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Photo courtesy of freeimages.com - Changing pill containers can help seniors take them.
Winter Park / Maitland Observer Thursday, Oct. 6, 2016 1 year ago

A prescription for better health

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Helpful hints for good health
by: Carol Lemerond

Here’s the scenario: You see your doctor for your annual wellness visit and she prescribes medicine for high blood pressure. But the medicine is more than you can afford. What do you do?

Whether it’s not getting a prescription filled to save money or simply forgetting to take your medicine, not sticking to doctor’s orders can have a huge impact on your health. It’s important to get — and take — the medicines you need. Whether cost is keeping you from getting your medicine or you are struggling to manage all your prescriptions, here are a few solutions to help.

STEP 1: Get organized

• Make a list of the medicines you take. Include prescriptions, over-the-counter drugs, vitamins and herbal supplements. Keep this list with you when you go to all your doctors’ appointments or to the pharmacy.

• Use pill containers to keep track of the medicines you need to take each day and when you should take it.

• If you use an organizer or calendar, make a note to remind yourself to take your medicines. Start a habit of taking them at the same time each day such as right before your daily walk, when you brush your teeth, at the start of your favorite TV program or maybe with the same meal.

• Track side effects from your medications.

STEP 2: Talk to your doctor

• Concerned about cost? When you get a prescription, ask if there is a generic or similar, lower-cost drug you can take. Generic medicines usually cost less than brand-name drugs.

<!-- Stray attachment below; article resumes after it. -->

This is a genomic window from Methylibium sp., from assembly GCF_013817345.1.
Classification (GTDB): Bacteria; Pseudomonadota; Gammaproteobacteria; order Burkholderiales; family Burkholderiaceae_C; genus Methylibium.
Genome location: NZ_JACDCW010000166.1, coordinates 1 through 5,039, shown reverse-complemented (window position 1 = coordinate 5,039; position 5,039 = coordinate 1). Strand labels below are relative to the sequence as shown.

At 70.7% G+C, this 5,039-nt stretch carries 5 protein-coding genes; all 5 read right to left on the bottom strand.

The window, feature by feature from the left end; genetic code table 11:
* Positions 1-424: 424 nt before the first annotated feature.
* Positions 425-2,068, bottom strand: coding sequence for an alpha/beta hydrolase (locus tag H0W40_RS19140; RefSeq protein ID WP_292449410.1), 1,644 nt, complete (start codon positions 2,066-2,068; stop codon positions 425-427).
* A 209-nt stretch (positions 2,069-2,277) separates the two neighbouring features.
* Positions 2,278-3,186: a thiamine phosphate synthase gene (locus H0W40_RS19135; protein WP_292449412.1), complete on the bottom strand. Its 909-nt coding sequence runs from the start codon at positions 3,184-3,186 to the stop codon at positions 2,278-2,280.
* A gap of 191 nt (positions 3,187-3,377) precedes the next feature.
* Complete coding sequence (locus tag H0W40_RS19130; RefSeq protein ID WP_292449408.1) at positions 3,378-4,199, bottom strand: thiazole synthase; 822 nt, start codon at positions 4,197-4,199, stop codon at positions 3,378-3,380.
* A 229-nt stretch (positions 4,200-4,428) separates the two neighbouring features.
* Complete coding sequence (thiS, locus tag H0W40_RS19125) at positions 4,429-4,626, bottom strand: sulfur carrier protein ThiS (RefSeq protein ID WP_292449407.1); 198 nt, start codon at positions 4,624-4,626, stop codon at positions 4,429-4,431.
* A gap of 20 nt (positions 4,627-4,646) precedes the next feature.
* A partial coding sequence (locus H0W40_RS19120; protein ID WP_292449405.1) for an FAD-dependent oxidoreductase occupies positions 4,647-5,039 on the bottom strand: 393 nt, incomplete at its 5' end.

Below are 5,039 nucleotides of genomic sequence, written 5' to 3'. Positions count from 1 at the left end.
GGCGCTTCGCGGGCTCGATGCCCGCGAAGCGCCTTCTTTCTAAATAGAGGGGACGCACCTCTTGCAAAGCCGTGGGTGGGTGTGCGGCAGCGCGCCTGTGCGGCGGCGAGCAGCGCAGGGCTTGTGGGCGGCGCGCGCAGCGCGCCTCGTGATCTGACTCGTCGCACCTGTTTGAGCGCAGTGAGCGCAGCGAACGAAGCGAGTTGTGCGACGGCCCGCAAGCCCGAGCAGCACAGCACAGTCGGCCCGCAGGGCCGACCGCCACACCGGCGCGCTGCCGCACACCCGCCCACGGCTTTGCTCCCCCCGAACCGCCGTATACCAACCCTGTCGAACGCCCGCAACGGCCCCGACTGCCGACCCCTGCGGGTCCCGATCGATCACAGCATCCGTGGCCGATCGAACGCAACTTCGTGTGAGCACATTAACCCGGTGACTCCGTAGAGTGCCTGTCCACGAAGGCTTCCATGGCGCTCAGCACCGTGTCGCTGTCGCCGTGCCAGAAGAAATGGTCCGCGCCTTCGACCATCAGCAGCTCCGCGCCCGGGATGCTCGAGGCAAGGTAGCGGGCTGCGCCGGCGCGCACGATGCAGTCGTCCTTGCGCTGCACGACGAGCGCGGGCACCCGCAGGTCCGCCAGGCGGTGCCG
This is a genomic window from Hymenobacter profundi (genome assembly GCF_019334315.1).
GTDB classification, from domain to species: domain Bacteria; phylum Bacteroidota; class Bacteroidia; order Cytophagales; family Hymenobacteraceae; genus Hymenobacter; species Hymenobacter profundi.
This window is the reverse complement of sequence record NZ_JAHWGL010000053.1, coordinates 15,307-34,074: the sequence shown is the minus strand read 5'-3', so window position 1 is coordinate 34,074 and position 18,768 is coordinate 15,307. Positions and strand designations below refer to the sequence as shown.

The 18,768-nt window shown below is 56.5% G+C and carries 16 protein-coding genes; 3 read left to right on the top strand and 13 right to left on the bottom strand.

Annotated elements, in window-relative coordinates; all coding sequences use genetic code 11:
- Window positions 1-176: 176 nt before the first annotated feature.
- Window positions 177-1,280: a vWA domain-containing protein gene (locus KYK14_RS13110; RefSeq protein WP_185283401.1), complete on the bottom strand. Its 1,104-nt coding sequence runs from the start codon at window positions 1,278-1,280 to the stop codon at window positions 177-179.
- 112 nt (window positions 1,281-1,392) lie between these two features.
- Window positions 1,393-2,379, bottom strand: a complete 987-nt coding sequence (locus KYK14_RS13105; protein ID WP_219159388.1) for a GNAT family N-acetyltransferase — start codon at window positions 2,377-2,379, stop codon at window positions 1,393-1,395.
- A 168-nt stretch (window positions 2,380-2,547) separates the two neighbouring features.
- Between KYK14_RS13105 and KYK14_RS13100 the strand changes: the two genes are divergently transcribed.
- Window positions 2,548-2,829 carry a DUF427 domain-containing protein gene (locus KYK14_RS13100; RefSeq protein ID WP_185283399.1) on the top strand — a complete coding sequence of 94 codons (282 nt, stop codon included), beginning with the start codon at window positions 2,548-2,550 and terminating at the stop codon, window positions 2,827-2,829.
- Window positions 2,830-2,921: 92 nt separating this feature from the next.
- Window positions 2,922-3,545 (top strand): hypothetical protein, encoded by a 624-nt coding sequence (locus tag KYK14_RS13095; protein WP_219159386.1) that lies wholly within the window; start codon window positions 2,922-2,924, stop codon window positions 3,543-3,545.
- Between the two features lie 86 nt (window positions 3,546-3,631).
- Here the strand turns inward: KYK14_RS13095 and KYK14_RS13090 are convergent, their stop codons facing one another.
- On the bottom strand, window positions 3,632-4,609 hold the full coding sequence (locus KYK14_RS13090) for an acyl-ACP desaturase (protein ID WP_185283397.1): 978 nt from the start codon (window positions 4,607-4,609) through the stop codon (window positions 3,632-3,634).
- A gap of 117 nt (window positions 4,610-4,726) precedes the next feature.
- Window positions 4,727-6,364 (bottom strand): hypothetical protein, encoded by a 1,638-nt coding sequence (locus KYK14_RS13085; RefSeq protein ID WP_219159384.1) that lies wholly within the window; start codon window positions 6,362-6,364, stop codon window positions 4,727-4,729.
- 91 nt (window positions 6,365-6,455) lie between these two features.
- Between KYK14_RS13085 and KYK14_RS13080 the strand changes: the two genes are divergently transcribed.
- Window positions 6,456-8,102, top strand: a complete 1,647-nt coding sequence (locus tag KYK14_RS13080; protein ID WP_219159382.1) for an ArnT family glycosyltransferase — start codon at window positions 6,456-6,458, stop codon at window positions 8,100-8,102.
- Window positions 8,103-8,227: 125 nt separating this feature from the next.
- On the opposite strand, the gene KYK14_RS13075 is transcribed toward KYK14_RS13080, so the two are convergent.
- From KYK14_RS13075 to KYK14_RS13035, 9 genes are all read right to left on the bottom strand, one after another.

• Discuss side effects you’ve had while on your medication.

• Show your medication list to your doctor.

• Take notes and ask questions! Find out if the medication should be taken with food or on an empty stomach. Does this medication interact with certain foods and beverages?

• To save time, you can also arrange to have your prescriptions mailed to you.

STEP 3: Talk to your pharmacist

• Your pharmacist can answer questions you have about your medicines.

• Ask your pharmacist to place your prescription medicines in easy-to-open containers if you have a hard time taking off child-proof caps and do not have young children living in or visiting your home. Remember to keep all medicines out of the sight and reach of children.

• Make sure your pharmacist knows all the medications you take, especially if you’re getting any prescriptions filled at a different pharmacy.

STEP 4: Talk to you insurer

• Have a question about your prescription drug coverage? Talk to health insurer about which medications are covered and your portion of the cost.

It’s important to always take your medication as prescribed. Reducing the amount you take or skipping doses can greatly impact how the medication works and how effective it is at keeping you healthy. If you have trouble managing your medication, the most important thing you can do is talk to someone and let them help you. Florida Blue members can visit me at the Florida Blue Center in Winter Park Village for assistance with managing medication.

Carol Lemerond, ARNP, is a community nurse practitioner based in the Florida Blue Center located in Winter Park Village. Carol provides on-site health screenings for Florida Blue members as well as one-on-one health coaching to discuss a member’s health priorities, assist in overcoming barriers and making permanent changes to improve a member’s health. She also leads lifestyle improvement programs at the Florida Blue Center that are free and open to the public to learn more about nutrition, blood pressure management, stress management and diabetes prevention.

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